I was excited by the prospects of Messenger Rooms and Facebook’s plan to roll out similar video conferencing services on WhatsApp. My preferred method of communication and even social media (think WhatsApp Status) is on the platform. As a consumer, this option is the most effective. I would rather have all my communications in one app, not the multiple apps littering my phone doing specific tasks.

But bringing it to a societal level (and without an understanding of behind the scenes conversations that might have ensued), I question how good this could be for creative freedom. I have stumbled on contending argument about how Messenger Rooms might be a different offering from Zoom, so much so it is unlikely corporate customers would switch. Corporate customers might not switch from Zoom to Facebook for corporate meeting, but they could for WhatsApp Business, which could be re-positioned as a perfect competitor to Zoom. These next frontier for these competitors might be exploring growth within the small business’s and in the developing economies’s space. In a post covid19 world where pandemics would likely occur regularly, these spaces are yet to attain deep integration with any provider of services that offers additional video conferencing capabilities. Bigger and more established companies will stick to Microsoft Lync, Cisco Webex, and Adobe Connect as they already possess established and deeper integration with these services.

One obvious advantage Facebook has is its network. With a base of around 2.5 billion users, a single feature launched on its platform has a wider potential for success than a startup trying to scale. In the cases of Zoom, Periscope and Snapchat, it could appear that after the startups had completed the heavy lifting of proof of concept testing, interface design and market identification, Facebook’s showed up to reap from the windfall by completely leveraging on its network and and influencing the market’s evolutional trajectory. It’s actions displaced new entrants who in a perfect or regulated competition, should have been protected by mover’s advantage, copyright laws or even unattractive adoption rate. Such antiques might change the patterns of future innovations. Startups would therefore steer either towards developing products that would be features in a large corporations offerings or something completely out of their current view. But in an increasingly connected world where everything intersects, every startup becomes a potential threat. In the event the product of the startup shows up in the radar of the large corporation (before the startup acquires a sustainable customer base), only the law of the jungle would apply: either sell or pivot.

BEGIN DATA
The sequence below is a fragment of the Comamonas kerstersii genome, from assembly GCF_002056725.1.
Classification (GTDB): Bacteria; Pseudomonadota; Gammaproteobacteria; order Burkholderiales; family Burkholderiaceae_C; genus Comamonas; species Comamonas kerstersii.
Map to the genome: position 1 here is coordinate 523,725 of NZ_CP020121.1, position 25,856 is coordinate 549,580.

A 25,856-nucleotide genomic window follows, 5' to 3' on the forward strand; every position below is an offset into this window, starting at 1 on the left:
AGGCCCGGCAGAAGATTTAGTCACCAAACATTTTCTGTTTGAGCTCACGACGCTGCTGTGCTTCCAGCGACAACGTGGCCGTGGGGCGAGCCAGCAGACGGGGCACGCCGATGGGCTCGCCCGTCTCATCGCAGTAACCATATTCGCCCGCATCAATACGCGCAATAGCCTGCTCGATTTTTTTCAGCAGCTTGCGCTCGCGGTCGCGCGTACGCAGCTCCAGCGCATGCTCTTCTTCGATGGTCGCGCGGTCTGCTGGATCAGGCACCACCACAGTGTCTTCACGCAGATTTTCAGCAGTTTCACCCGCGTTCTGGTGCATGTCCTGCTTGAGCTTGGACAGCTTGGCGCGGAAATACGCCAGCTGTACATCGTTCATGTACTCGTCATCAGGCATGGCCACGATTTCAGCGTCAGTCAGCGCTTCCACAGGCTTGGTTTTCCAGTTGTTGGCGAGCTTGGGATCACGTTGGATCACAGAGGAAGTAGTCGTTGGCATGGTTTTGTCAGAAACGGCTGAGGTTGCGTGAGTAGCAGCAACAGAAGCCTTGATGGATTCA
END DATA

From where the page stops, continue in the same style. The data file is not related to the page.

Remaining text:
So is this a case of move fast and copy things? Maybe or maybe not. Just a thought: maybe Facebook has a white label agreement with Zoom and intends to launch Zoom’s entire offering as a feature of its video calling product line. Zoom would continue along its current trajectory like deepening its VOIP PABX capability.There is the possibility that Zoom might have accepted its limitation in tackling the growing incidences of zoombombing on their platform. With that in mind, maybe this is a case of knowledge exchange: Facebook provides security technology, Zoom’s in return white-labels it video conferencing offering. Or maybe there are regulations in place to give inventors a head start. Maybe Facebook had been considering this industry for a while but had to delay move as result. Thus potential entrants into said market space must stagger their move in such a way that the reward of prospecting or first move is secured.

Understanding this is important. Because a simple look at the playfield could suggest otherwise. The video below visualizes the leading social media networks from 2003 to 2019. It is interesting to note that the top two players are owned by Facebook.

I feel it is worth examining the shrinking size of major industry players and asking ourselves if it is as a result of the market selecting based on competence, if this is creative destruction at work…..Or we are witnessing a new type of fiefdom.